Nathan Herald

Designer, developer, husband, and nerd.

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My core values

  • Other’s needs and wants are more important than your own
  • Surprise and delight those you connect with
  • Thank people regularly for what they do
  • Take risks from time to time
  • Ambitiously pursue solutions for hard problems
  • Positively encourage other’s ideas and aspirations
  • Be content, but not complacent with how things are currently
  • Prioritize calmly, work aggressively
  • Gladly do the work other’s don’t want
  • Focus on details while considering a work holistically

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How we allow any request to be safely repeated at anytime for Wunderlist

Stripe recently introduced an Idempotent requests feature for their api calls to protect against duplicate charges caused by network failures. While building Wunderlist 3 we needed a similar mechanism for our remote clients to be able to be safely repeat any requests. Mobile networks, corporate firewalls, and general internet connectivity issues are problems way too often. One cannot be sure an operation has successfully arrived without receiving a full, parseable response.

We took a different route to protecting our data and I’d like to detail it for future reference. It could be useful for other’s to compare and contrast Stripe’s and Wunderlist’s methods for idempotent requests.

With stripe, one includes an Idempotency-Key header with every request. If a request comes in within the next 24 hours with the same header value then Stripe will return the original response. One could build

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Make workflows for complicated tasks

I’ve been extracting a lot of controller code into simple POROs recently, but it’s become more and more difficult and repetitive to get things to work consistently. I end up doing a lot of if statements in the #call method to manage failure states. An example might be:

# in a controller
def create
  @amount = params[:amount].to_i
  unless @amount > 100
    render :error and return

    @charge = Stripe::Charge.create({
        amount: @amount,
        card: params[:card_token]
  rescue Stripe::CardError => e
    render :error and return

  @charge_response = @charge.to_hash)
  @payment ={
    stripe_charge_response: charge_response,
    amount: charge.amount,
    currency: charge.currency

  rescue ActiveRecord::RecordInvalid => e
    render :error

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Object Oriented System Architecture

Building large systems to process web requests, work jobs, and do other things can be daunting without a plan of attack or a system-of-thought. How many components to build, how to separate responsibilities, and when to build small or big are questions that come up over and over again. Having a framework to answer questions is a huge help and keeps things consistent, especially when working on a team.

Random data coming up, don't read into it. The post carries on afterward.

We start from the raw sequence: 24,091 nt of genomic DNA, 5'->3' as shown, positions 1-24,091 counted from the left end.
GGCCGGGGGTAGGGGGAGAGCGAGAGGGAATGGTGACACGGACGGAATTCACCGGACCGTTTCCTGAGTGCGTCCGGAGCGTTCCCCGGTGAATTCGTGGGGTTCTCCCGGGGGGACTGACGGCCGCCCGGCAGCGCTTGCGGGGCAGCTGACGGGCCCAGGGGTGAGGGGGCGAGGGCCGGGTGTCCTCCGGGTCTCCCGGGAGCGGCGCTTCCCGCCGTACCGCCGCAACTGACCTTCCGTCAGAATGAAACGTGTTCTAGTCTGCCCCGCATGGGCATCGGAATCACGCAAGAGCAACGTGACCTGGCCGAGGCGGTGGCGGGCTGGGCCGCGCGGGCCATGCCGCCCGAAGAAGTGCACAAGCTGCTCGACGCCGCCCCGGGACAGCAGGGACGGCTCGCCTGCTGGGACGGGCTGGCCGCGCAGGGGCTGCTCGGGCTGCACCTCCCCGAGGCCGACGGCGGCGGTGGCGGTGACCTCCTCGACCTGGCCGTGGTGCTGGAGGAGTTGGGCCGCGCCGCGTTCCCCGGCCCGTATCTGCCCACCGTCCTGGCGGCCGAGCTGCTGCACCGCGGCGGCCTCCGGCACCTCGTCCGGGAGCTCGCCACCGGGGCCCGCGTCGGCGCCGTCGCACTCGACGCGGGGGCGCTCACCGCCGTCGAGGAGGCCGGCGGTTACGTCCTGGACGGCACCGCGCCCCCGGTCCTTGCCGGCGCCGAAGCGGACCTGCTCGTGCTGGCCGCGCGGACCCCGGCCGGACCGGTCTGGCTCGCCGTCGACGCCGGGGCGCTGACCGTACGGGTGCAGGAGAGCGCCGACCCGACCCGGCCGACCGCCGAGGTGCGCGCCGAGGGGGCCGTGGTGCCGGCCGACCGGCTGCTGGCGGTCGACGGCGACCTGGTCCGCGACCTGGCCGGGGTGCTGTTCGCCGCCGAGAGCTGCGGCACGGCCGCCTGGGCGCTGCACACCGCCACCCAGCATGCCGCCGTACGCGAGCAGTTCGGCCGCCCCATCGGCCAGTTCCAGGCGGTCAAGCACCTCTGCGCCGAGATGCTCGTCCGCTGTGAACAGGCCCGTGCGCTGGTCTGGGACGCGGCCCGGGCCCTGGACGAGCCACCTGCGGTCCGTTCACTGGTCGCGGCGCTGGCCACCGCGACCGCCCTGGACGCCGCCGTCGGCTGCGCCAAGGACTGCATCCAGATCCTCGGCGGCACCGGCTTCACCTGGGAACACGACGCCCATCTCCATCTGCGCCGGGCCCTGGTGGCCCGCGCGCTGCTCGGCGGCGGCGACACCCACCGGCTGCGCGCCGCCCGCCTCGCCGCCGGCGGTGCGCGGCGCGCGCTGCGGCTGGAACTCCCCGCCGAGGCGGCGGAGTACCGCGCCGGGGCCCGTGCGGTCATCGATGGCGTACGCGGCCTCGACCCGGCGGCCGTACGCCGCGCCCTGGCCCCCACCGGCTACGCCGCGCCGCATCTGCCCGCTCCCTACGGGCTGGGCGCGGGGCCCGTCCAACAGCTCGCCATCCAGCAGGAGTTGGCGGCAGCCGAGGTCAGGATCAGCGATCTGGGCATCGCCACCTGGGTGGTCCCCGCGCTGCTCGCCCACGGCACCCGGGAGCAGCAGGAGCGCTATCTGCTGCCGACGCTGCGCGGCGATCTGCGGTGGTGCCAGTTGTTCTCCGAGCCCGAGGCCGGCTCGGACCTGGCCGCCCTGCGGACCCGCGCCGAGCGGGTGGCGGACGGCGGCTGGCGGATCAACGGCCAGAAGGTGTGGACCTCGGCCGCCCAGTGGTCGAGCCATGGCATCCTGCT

The best way I’ve found to describe my system-of-thought for building large systems is object oriented system architecture. This means to loosely apply object oriented software design principles to the macro-level of a system’s architecture. Basically: micro-services. The term micro-service is pretty vague now-a-days, so I feel it’s important to be more specific.

Over the next few months I plan to take the time to describe different principles, scenarios, and ideas about how to build

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Always use a CDN

Doing maintenance on a 6 year old project today that “didn’t have the budget” for a [CDN](( reminded me how important one can be. I’m writing this to remind myself to stick to my guns and always make time for the important things: one of which is using Cloudfront or Cloudflare every time.

Not every site needs to “scale” (whatever that means), but it’s a complete waste of resources to keep answering requests for the same files over and over again. If a project is hosted on heroku, then there is no web server in front of the application to intercept requests for files. The application has to answer and handle the same requests over and over again. Even if an app is behind a reverse proxy like apache or nginx, the proxy is still answering and streaming files when it doesn’t need to.

Don’t under estimate just how easy and useful it is

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Why make a Mash?

 Hashie is fine

Recently, Richard Schneeman wrote a very good article titled Hashie Considered Harmful - An Ode to Hash and OpenStruct. Give it a read, there is some wisdom there. However, I have a bit of a different take on this issue. I’ve also had this as a draft in Svbtle for way too long.

First, let’s get this straight: if OpenStruct is useful then Hashie::Mash is useful too. And OpenStruct is really useful. Also, don’t let anyone tell you “you don’t need a hash-like object that responds to methods” because you very well might need it. Always contrast your goals and the implementation of a library to make sure it’s as simple as it could be.

Second, don’t take advice about what to use from people who can’t explain the pain or joy around it. It’s like someone who says to use postgres instead of mysql, but has no clear reason to prefer anything. What is the real pain here? What is

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